As the Thompson-Twine family rushed down the highway, worry continued to set in with each phone call. Each call had an incomprehensible, slurring Imani on the other end.
“When we got there, it was clear to me then that she had had a stroke,” she said. “Her hands were clenched up and her face was twisted. They told us that they had to move her to a hospital where they could perform surgery because they had to let the pressure out of her brain. Her last words to me were, ‘Mommy, what took you so long?’”
Distraught and confused, the family then had to ride an hour and a half to get to Gainesville, attempting to keep up with the helicopter that took Imani there. The family changed clothes at a nearby friend’s house and received a call from the doctor before they could leave for the hospital.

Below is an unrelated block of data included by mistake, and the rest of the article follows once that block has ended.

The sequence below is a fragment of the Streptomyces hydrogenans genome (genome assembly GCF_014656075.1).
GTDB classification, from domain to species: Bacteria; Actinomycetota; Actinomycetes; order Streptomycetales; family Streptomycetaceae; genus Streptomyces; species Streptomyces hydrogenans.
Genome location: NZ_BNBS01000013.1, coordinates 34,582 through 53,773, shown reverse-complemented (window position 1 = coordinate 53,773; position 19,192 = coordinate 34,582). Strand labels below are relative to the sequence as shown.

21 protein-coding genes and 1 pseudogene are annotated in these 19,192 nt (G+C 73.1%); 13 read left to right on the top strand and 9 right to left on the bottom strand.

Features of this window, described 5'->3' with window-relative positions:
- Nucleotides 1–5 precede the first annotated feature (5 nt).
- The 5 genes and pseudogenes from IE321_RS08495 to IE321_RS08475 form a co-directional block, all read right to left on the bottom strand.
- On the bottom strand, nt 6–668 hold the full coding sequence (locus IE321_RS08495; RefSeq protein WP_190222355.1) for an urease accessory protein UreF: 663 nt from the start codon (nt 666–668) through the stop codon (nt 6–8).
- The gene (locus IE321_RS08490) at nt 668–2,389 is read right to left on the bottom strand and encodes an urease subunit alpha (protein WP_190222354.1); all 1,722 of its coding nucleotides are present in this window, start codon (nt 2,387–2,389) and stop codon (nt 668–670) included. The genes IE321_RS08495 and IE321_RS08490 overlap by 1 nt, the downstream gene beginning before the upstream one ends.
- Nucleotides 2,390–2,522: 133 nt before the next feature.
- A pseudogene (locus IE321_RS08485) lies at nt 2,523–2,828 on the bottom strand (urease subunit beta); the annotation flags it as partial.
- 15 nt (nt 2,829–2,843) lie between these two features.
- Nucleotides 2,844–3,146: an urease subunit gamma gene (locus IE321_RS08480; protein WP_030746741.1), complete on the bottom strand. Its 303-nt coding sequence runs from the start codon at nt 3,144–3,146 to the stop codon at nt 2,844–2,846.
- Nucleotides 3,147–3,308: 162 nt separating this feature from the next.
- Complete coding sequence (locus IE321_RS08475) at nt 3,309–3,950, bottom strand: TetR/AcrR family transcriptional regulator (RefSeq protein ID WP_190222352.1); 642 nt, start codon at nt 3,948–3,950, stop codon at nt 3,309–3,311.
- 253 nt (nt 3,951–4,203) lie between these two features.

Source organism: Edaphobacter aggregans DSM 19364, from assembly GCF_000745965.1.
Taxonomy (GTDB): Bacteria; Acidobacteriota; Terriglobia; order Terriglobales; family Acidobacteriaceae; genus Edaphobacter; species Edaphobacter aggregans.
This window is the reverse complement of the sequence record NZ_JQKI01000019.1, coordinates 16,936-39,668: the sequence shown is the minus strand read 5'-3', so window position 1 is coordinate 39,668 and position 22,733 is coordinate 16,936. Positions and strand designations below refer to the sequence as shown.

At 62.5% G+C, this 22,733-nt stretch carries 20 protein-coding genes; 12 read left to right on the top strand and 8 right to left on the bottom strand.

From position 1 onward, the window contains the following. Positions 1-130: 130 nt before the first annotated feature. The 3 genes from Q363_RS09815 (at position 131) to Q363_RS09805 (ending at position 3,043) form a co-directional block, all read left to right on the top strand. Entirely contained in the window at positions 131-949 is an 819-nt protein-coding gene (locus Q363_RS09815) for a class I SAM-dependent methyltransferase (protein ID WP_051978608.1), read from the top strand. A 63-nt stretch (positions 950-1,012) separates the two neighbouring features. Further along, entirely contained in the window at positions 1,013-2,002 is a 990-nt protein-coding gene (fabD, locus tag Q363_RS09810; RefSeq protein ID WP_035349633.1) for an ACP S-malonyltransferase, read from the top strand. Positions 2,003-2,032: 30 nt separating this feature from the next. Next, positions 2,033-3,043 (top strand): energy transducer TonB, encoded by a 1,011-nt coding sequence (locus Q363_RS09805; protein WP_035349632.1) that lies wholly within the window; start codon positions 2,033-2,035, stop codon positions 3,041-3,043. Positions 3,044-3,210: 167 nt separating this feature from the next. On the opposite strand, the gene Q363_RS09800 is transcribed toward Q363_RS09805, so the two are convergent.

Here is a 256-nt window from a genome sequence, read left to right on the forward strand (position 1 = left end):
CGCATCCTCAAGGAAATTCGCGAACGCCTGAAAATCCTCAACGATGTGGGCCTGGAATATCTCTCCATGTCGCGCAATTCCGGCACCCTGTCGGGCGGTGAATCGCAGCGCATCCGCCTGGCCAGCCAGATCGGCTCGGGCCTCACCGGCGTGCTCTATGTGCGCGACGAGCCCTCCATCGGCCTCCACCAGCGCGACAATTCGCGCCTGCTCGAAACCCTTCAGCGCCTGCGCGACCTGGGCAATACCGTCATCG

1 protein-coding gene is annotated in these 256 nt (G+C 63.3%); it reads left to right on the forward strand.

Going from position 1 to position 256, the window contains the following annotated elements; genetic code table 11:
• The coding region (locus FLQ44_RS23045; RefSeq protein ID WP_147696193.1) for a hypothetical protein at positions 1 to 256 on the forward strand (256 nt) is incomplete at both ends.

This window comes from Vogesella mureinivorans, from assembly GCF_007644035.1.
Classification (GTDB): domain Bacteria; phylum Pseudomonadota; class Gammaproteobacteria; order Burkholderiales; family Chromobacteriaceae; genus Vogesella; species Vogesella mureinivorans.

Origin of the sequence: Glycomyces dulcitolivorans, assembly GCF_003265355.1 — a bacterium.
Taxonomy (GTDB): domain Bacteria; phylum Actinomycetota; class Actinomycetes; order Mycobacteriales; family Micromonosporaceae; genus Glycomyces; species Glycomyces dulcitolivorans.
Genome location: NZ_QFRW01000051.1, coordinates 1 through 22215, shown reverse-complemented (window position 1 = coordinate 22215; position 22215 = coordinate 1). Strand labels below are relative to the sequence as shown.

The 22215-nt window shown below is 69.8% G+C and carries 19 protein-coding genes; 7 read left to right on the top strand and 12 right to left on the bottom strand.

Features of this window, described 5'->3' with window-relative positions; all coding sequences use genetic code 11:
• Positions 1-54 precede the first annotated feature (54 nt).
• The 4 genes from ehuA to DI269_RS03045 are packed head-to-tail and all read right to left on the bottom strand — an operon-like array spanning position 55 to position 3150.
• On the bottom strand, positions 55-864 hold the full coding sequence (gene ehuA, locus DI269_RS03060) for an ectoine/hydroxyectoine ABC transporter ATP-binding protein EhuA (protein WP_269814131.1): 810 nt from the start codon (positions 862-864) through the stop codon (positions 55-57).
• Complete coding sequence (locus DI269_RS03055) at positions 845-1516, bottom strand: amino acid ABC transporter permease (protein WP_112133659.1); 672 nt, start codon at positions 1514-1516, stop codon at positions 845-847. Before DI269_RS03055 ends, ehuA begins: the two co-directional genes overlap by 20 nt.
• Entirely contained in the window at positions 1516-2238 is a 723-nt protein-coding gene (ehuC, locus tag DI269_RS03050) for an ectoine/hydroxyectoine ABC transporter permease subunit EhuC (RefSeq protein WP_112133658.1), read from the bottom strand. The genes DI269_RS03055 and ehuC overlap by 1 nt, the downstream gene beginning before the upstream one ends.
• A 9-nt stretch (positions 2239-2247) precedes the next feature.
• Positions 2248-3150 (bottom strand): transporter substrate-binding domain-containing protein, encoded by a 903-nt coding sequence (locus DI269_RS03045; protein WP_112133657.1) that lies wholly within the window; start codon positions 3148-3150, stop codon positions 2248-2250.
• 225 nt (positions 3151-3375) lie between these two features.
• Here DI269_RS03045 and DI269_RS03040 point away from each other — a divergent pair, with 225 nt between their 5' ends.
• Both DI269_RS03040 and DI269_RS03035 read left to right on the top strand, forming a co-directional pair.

“He said he had to talk to us so we knew it wasn’t good news,” Thompson said. “We went to the hospital, we got sat down in a family conference room and the doctor came in and said ‘the Imani that you know and love is gone. 80 percent of her brain is damaged.’ So we had two choices. We could’ve taken her to a nursing home with a feeding tube and a breathing tube or we could not do that.”
What started off as a simple fever was later diagnosed as endocarditis, a bacterial infection in the heart. Unlike most teenagers who are often stricken with Group A Strep, Imani developed Group B Strep which affects less than five percent of teenagers in the United States, Thompson said.
On June 21, the family took Imani off of her breathing tube. Her big, compassionate dancer’s heart failed her, and the Thompson-Twine family lost their only daughter.
“It’s been really hard to adjust, but I knew she was an incredible young woman. She was a beautiful, talented, funny young lady and I wanted her legacy to continue,” Thompson said. “I wanted to help and bless other young people and help them achieve their goals since [Imani] wasn’t able to achieve hers.”